Sex Trouble by Robert Stacy McCain

I loved this book, but then again, I’ve been reading the author’s blog for a few years now. This book examines the writings of prominent feminists from the past and the present. Stacy proves that the current form of feminism has its roots in a deep hatred of men (and that a great deal of these feminists are all lesbians) by quoting the feminists themselves. Today’s feminism is strongly influenced by the man-hating feminists of yesteryear (so to speak) and that this ideology is still being taught in Women’s Studies classes today.

It’s really short, though. I think Stacy is going to publish another book with more material. This book, however, is still pretty good and a quick read. There are also a lot of quotes from feminists, and they all come across as completely crazy.

The feminists over at Celebitchy need to read this book so that they understand why people like Shailene Woodley (and she’s an idiot, by the way) think that feminism is nothing more than man-hating. I mean, how could one reach any other conclusion after reading the crap written by the likes of Andrea Dworkin?

I see that a couple of social justice warriors already posted negative reviews of this book, and of course, those reviews are nothing but baseless insults – no real discussion.

(I originally posted this at the book’s Amazon page, under the name dom0-kun.  I know the name is weird.)

Shatter Me by Tahereh Mafi

Shatter Me

 

I should be ashamed of myself.  Not only did I read the (bad) reviews before reading the book, I read reviews AFTER reading the book and have (almost) nothing original to say about it!  In fact, I AM ashamed of myself, but I wanted to write about it anyway.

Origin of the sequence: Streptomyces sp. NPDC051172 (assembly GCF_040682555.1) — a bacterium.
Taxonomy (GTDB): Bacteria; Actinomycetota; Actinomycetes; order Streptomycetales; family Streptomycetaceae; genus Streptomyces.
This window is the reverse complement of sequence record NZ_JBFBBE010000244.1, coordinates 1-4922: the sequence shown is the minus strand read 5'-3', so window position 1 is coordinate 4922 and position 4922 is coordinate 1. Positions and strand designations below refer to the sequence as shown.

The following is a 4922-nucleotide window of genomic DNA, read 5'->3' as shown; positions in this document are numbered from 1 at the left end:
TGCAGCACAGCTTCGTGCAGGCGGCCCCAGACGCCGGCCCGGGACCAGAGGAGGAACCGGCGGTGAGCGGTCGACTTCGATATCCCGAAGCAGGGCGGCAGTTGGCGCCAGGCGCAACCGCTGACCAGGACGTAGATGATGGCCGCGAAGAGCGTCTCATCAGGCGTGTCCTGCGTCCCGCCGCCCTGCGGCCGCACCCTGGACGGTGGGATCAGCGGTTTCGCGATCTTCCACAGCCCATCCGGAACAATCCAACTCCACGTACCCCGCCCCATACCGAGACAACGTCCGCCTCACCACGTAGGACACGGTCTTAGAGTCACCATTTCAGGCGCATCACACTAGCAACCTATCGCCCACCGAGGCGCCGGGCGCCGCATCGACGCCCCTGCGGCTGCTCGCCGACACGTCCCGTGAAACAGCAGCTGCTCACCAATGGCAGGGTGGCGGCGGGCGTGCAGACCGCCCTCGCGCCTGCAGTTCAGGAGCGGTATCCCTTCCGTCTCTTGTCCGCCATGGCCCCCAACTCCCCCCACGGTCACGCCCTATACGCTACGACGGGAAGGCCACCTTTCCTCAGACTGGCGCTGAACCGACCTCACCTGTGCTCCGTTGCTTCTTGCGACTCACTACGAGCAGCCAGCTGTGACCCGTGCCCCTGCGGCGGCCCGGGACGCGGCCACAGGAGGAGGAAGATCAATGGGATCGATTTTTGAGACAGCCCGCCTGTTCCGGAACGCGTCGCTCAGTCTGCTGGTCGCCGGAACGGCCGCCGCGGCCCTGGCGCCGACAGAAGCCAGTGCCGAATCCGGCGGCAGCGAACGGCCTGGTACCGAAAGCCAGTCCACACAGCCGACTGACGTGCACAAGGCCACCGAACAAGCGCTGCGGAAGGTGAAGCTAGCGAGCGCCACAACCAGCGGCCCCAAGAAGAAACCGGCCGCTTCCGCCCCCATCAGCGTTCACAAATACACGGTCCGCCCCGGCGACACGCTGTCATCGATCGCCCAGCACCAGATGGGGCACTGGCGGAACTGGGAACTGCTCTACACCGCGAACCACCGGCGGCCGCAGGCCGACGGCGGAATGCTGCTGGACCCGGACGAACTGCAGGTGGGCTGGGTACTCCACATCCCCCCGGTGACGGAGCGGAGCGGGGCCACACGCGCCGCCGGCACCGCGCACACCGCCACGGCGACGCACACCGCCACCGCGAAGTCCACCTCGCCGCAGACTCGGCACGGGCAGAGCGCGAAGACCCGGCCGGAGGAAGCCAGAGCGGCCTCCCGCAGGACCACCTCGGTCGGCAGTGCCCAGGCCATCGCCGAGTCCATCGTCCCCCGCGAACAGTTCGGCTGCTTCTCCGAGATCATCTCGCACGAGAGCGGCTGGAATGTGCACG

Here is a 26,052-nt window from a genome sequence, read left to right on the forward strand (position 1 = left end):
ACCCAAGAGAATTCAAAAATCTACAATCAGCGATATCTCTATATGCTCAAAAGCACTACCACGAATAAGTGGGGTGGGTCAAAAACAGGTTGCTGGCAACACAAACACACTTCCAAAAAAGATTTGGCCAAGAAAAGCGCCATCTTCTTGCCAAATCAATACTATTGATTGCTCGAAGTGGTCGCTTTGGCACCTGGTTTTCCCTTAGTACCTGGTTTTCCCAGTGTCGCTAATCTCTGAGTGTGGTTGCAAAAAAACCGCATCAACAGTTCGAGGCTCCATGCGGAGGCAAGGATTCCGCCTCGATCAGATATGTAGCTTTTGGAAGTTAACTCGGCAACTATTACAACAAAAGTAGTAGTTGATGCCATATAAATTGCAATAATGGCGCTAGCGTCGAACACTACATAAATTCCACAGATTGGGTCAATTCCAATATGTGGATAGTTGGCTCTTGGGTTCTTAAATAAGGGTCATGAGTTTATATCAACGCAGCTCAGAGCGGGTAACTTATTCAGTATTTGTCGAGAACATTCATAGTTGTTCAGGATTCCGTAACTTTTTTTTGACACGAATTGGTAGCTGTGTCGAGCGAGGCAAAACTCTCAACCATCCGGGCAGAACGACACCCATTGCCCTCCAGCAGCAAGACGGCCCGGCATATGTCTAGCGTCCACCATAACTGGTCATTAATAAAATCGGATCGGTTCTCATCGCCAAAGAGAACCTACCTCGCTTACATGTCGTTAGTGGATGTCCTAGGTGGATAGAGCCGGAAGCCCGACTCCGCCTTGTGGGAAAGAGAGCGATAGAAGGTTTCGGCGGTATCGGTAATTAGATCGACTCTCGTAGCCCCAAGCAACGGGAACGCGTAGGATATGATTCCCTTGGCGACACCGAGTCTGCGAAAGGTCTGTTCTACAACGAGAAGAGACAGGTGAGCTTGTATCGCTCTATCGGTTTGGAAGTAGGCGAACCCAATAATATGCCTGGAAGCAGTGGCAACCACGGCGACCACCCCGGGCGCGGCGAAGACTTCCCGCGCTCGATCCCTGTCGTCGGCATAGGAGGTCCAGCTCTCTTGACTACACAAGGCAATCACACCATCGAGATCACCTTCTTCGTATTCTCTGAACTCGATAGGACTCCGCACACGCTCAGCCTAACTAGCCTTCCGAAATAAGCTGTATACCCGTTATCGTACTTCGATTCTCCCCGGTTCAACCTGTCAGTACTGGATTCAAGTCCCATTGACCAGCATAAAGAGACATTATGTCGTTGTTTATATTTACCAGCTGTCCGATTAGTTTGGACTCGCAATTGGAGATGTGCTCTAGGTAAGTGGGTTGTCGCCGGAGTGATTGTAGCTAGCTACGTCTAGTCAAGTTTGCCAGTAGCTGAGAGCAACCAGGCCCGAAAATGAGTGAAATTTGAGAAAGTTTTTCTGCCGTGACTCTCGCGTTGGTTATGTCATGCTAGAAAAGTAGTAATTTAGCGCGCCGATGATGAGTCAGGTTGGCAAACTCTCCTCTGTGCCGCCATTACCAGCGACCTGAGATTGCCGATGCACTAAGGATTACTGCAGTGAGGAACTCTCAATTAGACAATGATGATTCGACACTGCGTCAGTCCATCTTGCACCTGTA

By the way, I read this back in January, and wrote the first draft of this review way back then.

Brief summary of the book can be found on Good Reads.  I will copy and paste the first paragraph:

The last time she did, it was an accident, but The Reestablishment locked her up for murder. No one knows why Juliette’s touch is fatal. As long as she doesn’t hurt anyone else, no one really cares. The world is too busy crumbling to pieces to pay attention to a 17-year-old girl. Diseases are destroying the population, food is hard to find, birds don’t fly anymore, and the clouds are the wrong color.

The review is kind of spoiler-ish…

Continue reading

Faking Faith by Josie Bloss

I read this in an afternoon.  I was bored and had nothing better to do.

This girl named Dylan Mahoney ends up dating one of the most popular boys in school after her two friends tell her that he’s a player who will just use her.  Turns out her friends were right.  She spies him cheating on her and she gets revenge by smashing up his car.  He retaliates by sending the topless pics she sent to him to everyone in school.  From then on, she’s the school pariah – a crazy golf club wielding slut (she used his golf clubs to smash the windshield or whatever).

In her loneliness she finds the blogs of these Christian fundamentalist girls who honestly sound more like the Amish, but with computers and electricity.  She and her family are far from religious (including a speech by her father about how he doens’t mind those crazies as long as they don’t push their sky god beliefs on him), and that makes these girl bloggers even more interesting to Dylan.  She admires one girl in particular – Abigail Dean, the Queen Bee of the Christian bloggers.  Dylan eventually sets up a fake blog and persona named Faith, and it is Faith and Abigail who become friends to the point that Dylan/Faith travels to rural Illinois to spend two weeks with the Dean family.

Currently Reading: Dear Bully

I have decided that I simply must write something about the book (well, one of many) I am currently reading. It is called Dear Bully and it’s a collection of essays written by various young adult authors. The forward was written by Ellen Hopkins and, predictably, she blames this culture of bullying on conservative pundits (but never mentions them by name nor does she even mention the word “conservative”) and people concerned about Muslim terrorism.